The total charge Q out of the photodiode is proportional to the total number of photons hitting the cathode (vacuum photodiode) or Si PIN semiconductor. depleted depth. If the photodiode is output paralleled with a capacitor C, the risetime of the voltage is proportional to the laser pulse area integral to time t, and the voltage V stored on the capacitor is equal to Q/C. This final voltage is proportional to the area of the laser pulse. The decay time of this voltage is exp[-t/RC], where R is the discharge resistor in parallel with C. This discharge time should be long enough to digitize it before the voltage decays more than a few %, or it is stored in an an analog sample-and-hold circuit.

Bob S
 P: 17 Hi Bob S, Thank you so much. What you said is exactly what I am trying to understand. Please do me one more favor: please give a reference list or a name of a book or whatever you think that I can read and learn more about this. I have only the fundamentals of electronics. Please just give me the names, I can do a research about them. Regards.
 P: 4,664 Here is a simple charge integrator for very fast pulses from a current source, like a vacuum photodiode (see attachment). The plot shows the input current pulse (red, right vertical scale), and the output voltage pulse (black, left scale). The horizontal scale is 10 microseconds long. The light pulse (and charge pulse) occurs at 1 microsecond. A 1-milliamp, 10 nanosecond current pulse (red trace) produces a 10 picocoulomb pulse that immediately gets stored on the 100 pF capacitor (V = QC = 100 mV). The resistor drains off the charge with a 10 microsecond time constant. Bob S Attached Thumbnails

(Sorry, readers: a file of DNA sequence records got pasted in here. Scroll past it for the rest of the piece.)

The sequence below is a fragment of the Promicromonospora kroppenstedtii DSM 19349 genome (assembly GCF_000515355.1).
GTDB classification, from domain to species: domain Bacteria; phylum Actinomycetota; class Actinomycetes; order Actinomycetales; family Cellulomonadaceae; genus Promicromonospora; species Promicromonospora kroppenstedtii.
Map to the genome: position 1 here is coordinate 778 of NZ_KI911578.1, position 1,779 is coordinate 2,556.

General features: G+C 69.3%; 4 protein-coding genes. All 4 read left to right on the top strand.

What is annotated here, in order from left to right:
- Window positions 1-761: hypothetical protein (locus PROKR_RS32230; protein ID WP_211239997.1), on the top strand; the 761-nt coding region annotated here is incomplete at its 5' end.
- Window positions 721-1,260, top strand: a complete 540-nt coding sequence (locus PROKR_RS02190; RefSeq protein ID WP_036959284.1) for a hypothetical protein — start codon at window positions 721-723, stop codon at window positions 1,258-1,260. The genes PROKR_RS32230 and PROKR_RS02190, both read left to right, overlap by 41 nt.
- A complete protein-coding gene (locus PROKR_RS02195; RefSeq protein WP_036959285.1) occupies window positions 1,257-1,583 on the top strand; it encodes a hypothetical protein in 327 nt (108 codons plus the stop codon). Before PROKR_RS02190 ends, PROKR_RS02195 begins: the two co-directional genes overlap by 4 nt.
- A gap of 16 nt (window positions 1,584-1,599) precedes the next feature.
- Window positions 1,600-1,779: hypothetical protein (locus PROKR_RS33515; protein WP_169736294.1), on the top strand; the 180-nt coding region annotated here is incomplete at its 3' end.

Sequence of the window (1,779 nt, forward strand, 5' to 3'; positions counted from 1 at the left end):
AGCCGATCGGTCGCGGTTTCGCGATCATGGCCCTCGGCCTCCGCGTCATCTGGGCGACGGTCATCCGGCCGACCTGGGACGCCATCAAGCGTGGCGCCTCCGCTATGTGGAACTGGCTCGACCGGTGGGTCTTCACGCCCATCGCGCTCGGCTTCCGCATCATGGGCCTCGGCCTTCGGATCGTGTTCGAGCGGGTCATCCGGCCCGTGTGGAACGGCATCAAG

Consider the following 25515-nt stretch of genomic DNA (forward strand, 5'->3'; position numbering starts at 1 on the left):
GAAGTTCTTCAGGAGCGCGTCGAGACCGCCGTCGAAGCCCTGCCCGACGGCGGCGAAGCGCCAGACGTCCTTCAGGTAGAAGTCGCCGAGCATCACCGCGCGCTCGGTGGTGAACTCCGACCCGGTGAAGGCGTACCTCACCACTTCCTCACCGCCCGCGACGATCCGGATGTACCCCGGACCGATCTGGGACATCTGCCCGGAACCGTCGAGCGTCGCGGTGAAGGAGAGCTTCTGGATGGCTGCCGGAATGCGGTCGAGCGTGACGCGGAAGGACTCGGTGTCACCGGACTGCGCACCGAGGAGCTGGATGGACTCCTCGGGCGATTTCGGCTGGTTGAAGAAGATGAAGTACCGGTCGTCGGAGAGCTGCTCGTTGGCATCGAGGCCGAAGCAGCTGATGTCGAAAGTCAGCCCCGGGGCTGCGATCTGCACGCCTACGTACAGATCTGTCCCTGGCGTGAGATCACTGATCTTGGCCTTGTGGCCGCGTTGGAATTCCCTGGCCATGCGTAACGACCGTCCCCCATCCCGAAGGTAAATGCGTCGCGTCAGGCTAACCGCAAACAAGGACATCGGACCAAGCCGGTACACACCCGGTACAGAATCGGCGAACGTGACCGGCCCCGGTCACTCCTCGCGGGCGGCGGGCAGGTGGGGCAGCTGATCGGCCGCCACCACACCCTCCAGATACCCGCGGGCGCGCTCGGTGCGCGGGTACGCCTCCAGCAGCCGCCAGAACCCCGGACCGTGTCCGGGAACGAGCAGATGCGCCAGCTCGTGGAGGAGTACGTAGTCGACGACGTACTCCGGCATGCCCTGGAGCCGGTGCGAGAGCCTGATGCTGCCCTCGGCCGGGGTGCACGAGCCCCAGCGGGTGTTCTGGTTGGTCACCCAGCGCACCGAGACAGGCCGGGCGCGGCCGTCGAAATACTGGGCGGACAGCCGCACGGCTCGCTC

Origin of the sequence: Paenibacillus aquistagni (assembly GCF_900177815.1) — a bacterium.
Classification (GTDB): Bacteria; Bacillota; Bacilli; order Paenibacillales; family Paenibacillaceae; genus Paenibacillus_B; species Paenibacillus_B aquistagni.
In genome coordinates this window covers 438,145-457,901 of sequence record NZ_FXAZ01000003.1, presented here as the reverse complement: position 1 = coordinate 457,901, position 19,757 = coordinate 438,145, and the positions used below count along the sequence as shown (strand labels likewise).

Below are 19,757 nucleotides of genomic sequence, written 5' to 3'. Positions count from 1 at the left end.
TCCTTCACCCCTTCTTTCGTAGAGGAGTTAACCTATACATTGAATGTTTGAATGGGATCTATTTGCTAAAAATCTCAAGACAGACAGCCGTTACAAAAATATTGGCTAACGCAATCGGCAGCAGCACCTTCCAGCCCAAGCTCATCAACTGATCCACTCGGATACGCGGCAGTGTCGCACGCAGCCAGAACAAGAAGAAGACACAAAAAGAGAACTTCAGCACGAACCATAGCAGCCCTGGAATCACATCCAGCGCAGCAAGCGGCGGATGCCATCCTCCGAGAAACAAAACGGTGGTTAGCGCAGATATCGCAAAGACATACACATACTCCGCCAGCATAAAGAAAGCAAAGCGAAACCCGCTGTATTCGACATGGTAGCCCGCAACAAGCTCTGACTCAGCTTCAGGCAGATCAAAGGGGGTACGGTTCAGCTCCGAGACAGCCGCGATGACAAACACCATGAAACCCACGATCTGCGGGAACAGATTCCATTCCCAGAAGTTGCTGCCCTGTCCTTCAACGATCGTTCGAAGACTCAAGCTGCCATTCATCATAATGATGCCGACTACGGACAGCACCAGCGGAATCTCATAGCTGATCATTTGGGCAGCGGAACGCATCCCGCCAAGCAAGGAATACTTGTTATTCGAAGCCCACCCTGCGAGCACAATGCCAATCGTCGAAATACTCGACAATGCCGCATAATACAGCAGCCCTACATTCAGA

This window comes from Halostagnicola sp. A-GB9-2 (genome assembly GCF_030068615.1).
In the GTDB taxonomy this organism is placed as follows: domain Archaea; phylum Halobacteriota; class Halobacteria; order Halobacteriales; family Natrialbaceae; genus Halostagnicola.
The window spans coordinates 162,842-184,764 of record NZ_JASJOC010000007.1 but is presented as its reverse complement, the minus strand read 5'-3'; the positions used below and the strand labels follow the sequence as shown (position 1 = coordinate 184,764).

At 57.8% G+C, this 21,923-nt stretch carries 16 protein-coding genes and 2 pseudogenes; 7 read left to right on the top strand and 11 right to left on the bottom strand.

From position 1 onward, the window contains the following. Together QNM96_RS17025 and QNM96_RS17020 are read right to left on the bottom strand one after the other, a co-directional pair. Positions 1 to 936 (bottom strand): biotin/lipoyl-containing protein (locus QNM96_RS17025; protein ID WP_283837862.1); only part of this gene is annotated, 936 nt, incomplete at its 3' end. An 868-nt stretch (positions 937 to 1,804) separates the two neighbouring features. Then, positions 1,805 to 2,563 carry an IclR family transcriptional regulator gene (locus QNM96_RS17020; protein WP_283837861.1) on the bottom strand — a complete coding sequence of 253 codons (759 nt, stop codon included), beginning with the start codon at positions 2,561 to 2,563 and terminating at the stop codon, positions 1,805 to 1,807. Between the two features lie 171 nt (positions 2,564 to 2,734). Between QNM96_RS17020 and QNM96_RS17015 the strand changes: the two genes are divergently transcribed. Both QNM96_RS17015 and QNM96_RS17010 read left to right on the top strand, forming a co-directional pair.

P: 17 Dear Bob S, This is very clear and this will be a practical solution for me. However, please tell me again about the references, textbooks or articles, etc that I can gain more knowledge of this field. Since I want to learn and design it myself in case the real problem is different than the one you gave me. For example, this is 1 microsecond pulse, of course I can change the parameters to make it suitable to my experiments but still this is your suggestion. I am quite nervous when I face new and different electrical problems. So please tell me where I can learn about this. Thanks to your help, I think that my topic is fulfilled. Thank you very much! Have a nice day, Regards, Tran Trung Luu
 P: 4,664 This vacuum planar photodiode is the fastest I know of, with risetime measured at ~100 ps or less. It has a semitransparent wire-grid anode biased up to about +5 kV, and a dc-coupled solid cathode plate. Both ITT and Hamamatsu made versions of this. The cathode plate (seen through anode grid in photo) and coaxial ground shield is impedance-matched to 50 ohms, with a UHF connector on the back. I was told once that the ITT version was linear from about 1 nanoamp to about 10 amps for very short pulses. See http://www.sphere.bc.ca/test/phototu...3-u-03-box.jpg Bob S